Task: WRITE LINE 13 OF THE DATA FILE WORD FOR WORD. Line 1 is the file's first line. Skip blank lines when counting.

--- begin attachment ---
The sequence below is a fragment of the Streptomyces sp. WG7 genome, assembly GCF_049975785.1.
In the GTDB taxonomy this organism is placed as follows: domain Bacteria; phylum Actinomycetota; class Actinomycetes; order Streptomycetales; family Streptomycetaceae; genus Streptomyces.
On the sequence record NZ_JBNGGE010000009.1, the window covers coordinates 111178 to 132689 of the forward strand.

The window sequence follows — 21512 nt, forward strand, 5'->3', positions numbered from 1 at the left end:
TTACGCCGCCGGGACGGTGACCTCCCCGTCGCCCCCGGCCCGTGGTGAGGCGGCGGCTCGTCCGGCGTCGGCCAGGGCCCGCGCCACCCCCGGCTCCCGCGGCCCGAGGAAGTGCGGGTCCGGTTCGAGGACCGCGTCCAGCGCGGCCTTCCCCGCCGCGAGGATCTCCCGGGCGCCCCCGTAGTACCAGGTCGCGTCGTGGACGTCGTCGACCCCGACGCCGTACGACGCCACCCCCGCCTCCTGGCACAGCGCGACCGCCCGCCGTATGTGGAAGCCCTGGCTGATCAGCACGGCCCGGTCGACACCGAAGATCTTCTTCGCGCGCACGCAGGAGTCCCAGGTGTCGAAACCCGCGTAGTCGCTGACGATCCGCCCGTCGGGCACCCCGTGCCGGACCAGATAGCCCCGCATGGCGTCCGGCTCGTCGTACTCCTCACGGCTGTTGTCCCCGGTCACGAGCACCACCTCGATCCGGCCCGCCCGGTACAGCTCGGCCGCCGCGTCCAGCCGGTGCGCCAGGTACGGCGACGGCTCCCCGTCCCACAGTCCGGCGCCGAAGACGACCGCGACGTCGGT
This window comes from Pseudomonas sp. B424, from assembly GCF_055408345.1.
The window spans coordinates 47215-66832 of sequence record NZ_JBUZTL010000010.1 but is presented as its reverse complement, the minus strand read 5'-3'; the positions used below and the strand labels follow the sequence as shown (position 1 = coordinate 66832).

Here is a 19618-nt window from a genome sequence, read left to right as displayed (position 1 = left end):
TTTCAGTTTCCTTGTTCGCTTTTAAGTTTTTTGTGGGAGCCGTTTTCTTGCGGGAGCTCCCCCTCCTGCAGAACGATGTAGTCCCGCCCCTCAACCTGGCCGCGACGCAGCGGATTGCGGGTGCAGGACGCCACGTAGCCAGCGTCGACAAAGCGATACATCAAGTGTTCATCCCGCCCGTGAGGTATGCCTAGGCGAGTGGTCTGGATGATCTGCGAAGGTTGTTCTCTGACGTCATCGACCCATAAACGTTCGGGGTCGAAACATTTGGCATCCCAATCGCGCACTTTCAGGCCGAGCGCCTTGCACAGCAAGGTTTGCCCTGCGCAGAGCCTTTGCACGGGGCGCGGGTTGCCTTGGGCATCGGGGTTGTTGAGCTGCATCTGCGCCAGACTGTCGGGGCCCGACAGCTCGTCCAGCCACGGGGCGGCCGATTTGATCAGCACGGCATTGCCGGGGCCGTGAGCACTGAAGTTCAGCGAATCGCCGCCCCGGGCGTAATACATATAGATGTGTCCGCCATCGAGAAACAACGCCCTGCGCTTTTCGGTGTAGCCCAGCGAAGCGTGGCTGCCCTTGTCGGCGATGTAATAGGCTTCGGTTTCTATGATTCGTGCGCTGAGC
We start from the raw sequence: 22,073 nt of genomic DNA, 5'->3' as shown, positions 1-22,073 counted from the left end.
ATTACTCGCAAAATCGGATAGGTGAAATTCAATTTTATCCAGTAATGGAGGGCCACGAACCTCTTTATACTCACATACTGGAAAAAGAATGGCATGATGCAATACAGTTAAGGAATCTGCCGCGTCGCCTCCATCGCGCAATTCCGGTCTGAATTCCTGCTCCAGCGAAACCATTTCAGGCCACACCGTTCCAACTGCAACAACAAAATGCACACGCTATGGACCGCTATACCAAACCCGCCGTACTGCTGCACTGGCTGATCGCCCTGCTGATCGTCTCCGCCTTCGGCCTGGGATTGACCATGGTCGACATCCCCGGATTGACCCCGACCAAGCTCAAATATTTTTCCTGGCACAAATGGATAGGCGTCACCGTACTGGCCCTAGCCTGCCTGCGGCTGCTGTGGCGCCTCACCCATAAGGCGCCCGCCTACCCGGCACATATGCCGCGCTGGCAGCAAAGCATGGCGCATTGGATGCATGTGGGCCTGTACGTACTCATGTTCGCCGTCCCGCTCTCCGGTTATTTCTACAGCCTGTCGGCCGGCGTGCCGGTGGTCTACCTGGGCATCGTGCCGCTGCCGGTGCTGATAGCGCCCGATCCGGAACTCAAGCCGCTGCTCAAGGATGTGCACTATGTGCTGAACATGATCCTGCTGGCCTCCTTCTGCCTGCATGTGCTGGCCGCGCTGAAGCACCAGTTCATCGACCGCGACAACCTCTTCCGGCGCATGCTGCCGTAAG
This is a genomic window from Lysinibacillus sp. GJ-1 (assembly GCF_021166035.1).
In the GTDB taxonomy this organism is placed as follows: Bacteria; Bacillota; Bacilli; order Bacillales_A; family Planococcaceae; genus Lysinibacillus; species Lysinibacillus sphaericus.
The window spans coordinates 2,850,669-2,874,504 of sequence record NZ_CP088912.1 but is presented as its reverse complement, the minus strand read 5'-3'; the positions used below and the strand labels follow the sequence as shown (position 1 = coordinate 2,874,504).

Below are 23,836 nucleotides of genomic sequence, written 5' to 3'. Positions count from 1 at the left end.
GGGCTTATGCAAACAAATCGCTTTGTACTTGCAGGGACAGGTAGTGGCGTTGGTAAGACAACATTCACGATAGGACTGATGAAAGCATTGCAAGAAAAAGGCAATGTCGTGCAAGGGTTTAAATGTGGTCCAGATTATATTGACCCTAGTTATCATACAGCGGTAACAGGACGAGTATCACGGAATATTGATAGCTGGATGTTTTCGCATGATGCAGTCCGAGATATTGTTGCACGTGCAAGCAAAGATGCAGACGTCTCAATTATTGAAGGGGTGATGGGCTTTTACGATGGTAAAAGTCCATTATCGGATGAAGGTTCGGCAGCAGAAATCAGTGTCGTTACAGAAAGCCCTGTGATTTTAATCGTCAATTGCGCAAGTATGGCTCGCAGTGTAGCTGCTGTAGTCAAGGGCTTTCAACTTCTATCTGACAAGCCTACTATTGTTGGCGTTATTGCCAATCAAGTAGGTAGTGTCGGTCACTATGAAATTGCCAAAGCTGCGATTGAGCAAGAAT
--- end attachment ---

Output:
In the GTDB taxonomy this organism is placed as follows: Bacteria; Bacillota; Bacilli; order Bacillales_A; family Planococcaceae; genus Lysinibacillus; species Lysinibacillus sphaericus.